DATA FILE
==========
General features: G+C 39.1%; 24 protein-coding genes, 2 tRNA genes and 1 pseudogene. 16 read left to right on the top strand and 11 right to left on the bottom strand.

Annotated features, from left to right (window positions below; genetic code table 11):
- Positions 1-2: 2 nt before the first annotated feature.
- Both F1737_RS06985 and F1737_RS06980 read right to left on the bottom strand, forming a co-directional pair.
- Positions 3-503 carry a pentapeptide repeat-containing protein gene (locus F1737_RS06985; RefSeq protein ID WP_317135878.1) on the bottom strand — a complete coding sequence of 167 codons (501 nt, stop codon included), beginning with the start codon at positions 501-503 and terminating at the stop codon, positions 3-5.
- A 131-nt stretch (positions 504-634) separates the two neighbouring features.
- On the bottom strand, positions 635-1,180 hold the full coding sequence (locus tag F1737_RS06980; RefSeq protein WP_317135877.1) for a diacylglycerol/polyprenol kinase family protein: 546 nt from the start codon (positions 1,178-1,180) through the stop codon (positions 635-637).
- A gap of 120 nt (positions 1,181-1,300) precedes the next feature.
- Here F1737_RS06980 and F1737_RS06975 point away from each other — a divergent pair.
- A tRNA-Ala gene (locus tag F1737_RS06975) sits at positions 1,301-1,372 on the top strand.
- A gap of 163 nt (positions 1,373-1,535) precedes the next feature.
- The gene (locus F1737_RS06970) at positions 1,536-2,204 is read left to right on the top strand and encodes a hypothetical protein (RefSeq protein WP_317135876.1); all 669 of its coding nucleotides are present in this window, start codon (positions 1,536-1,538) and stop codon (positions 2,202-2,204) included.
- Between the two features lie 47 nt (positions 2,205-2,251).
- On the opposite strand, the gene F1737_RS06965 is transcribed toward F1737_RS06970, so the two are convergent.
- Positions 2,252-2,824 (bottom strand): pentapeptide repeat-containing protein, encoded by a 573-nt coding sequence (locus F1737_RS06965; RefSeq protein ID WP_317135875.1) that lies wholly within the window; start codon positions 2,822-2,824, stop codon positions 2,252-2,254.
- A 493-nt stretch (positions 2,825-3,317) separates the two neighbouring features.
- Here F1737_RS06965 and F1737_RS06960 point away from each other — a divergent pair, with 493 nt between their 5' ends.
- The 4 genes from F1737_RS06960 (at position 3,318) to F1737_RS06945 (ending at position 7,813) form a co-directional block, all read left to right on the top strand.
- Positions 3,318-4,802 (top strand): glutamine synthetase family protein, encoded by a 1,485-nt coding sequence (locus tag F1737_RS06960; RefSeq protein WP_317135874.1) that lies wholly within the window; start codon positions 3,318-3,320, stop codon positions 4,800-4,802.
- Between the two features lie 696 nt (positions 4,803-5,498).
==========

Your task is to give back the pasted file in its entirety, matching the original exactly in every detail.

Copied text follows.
General features: G+C 39.1%; 24 protein-coding genes, 2 tRNA genes and 1 pseudogene. 16 read left to right on the top strand and 11 right to left on the bottom strand.

Annotated features, from left to right (window positions below; genetic code table 11):
- Positions 1-2: 2 nt before the first annotated feature.
- Both F1737_RS06985 and F1737_RS06980 read right to left on the bottom strand, forming a co-directional pair.
- Positions 3-503 carry a pentapeptide repeat-containing protein gene (locus F1737_RS06985; RefSeq protein ID WP_317135878.1) on the bottom strand — a complete coding sequence of 167 codons (501 nt, stop codon included), beginning with the start codon at positions 501-503 and terminating at the stop codon, positions 3-5.
- A 131-nt stretch (positions 504-634) separates the two neighbouring features.
- On the bottom strand, positions 635-1,180 hold the full coding sequence (locus tag F1737_RS06980; RefSeq protein WP_317135877.1) for a diacylglycerol/polyprenol kinase family protein: 546 nt from the start codon (positions 1,178-1,180) through the stop codon (positions 635-637).
- A gap of 120 nt (positions 1,181-1,300) precedes the next feature.
- Here F1737_RS06980 and F1737_RS06975 point away from each other — a divergent pair.
- A tRNA-Ala gene (locus tag F1737_RS06975) sits at positions 1,301-1,372 on the top strand.
- A gap of 163 nt (positions 1,373-1,535) precedes the next feature.
- The gene (locus F1737_RS06970) at positions 1,536-2,204 is read left to right on the top strand and encodes a hypothetical protein (RefSeq protein WP_317135876.1); all 669 of its coding nucleotides are present in this window, start codon (positions 1,536-1,538) and stop codon (positions 2,202-2,204) included.
- Between the two features lie 47 nt (positions 2,205-2,251).
- On the opposite strand, the gene F1737_RS06965 is transcribed toward F1737_RS06970, so the two are convergent.
- Positions 2,252-2,824 (bottom strand): pentapeptide repeat-containing protein, encoded by a 573-nt coding sequence (locus F1737_RS06965; RefSeq protein ID WP_317135875.1) that lies wholly within the window; start codon positions 2,822-2,824, stop codon positions 2,252-2,254.
- A 493-nt stretch (positions 2,825-3,317) separates the two neighbouring features.
- Here F1737_RS06965 and F1737_RS06960 point away from each other — a divergent pair, with 493 nt between their 5' ends.
- The 4 genes from F1737_RS06960 (at position 3,318) to F1737_RS06945 (ending at position 7,813) form a co-directional block, all read left to right on the top strand.
- Positions 3,318-4,802 (top strand): glutamine synthetase family protein, encoded by a 1,485-nt coding sequence (locus tag F1737_RS06960; RefSeq protein WP_317135874.1) that lies wholly within the window; start codon positions 3,318-3,320, stop codon positions 4,800-4,802.
- Between the two features lie 696 nt (positions 4,803-5,498).